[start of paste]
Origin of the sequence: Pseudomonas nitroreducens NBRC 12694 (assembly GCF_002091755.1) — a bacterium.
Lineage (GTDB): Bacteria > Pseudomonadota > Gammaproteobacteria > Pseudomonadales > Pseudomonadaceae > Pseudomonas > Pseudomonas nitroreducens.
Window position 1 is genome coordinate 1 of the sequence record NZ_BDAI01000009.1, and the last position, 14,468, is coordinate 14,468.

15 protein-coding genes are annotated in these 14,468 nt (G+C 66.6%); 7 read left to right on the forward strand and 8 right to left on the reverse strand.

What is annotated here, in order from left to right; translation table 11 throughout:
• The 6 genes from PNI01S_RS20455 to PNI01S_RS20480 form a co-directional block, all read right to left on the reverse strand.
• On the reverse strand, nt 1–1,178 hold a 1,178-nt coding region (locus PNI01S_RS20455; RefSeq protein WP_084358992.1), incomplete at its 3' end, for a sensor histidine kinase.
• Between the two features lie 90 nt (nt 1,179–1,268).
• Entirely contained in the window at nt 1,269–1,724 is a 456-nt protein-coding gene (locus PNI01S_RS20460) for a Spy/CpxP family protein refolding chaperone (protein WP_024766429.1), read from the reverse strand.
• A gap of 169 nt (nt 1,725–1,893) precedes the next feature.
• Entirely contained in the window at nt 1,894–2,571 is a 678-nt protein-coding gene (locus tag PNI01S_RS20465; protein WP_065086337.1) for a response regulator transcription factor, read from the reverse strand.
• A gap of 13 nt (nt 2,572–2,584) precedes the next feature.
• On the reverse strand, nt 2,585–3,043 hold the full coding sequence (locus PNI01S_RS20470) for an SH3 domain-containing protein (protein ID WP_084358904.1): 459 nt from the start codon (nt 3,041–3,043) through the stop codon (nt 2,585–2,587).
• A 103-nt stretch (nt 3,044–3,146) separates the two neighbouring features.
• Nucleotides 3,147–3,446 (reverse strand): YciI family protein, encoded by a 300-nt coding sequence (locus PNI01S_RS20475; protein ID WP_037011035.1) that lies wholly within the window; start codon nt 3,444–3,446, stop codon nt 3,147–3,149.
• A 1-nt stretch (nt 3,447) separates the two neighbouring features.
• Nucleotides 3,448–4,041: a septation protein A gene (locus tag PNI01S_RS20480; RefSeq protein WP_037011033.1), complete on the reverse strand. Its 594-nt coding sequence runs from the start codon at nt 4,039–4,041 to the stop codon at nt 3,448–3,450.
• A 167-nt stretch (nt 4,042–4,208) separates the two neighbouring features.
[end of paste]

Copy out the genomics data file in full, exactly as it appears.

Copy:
Origin of the sequence: Pseudomonas nitroreducens NBRC 12694 (assembly GCF_002091755.1) — a bacterium.
Lineage (GTDB): Bacteria > Pseudomonadota > Gammaproteobacteria > Pseudomonadales > Pseudomonadaceae > Pseudomonas > Pseudomonas nitroreducens.
Window position 1 is genome coordinate 1 of the sequence record NZ_BDAI01000009.1, and the last position, 14,468, is coordinate 14,468.

15 protein-coding genes are annotated in these 14,468 nt (G+C 66.6%); 7 read left to right on the forward strand and 8 right to left on the reverse strand.

What is annotated here, in order from left to right; translation table 11 throughout:
• The 6 genes from PNI01S_RS20455 to PNI01S_RS20480 form a co-directional block, all read right to left on the reverse strand.
• On the reverse strand, nt 1–1,178 hold a 1,178-nt coding region (locus PNI01S_RS20455; RefSeq protein WP_084358992.1), incomplete at its 3' end, for a sensor histidine kinase.
• Between the two features lie 90 nt (nt 1,179–1,268).
• Entirely contained in the window at nt 1,269–1,724 is a 456-nt protein-coding gene (locus PNI01S_RS20460) for a Spy/CpxP family protein refolding chaperone (protein WP_024766429.1), read from the reverse strand.
• A gap of 169 nt (nt 1,725–1,893) precedes the next feature.
• Entirely contained in the window at nt 1,894–2,571 is a 678-nt protein-coding gene (locus tag PNI01S_RS20465; protein WP_065086337.1) for a response regulator transcription factor, read from the reverse strand.
• A gap of 13 nt (nt 2,572–2,584) precedes the next feature.
• On the reverse strand, nt 2,585–3,043 hold the full coding sequence (locus PNI01S_RS20470) for an SH3 domain-containing protein (protein ID WP_084358904.1): 459 nt from the start codon (nt 3,041–3,043) through the stop codon (nt 2,585–2,587).
• A 103-nt stretch (nt 3,044–3,146) separates the two neighbouring features.
• Nucleotides 3,147–3,446 (reverse strand): YciI family protein, encoded by a 300-nt coding sequence (locus PNI01S_RS20475; protein ID WP_037011035.1) that lies wholly within the window; start codon nt 3,444–3,446, stop codon nt 3,147–3,149.
• A 1-nt stretch (nt 3,447) separates the two neighbouring features.
• Nucleotides 3,448–4,041: a septation protein A gene (locus tag PNI01S_RS20480; RefSeq protein WP_037011033.1), complete on the reverse strand. Its 594-nt coding sequence runs from the start codon at nt 4,039–4,041 to the stop codon at nt 3,448–3,450.
• A 167-nt stretch (nt 4,042–4,208) separates the two neighbouring features.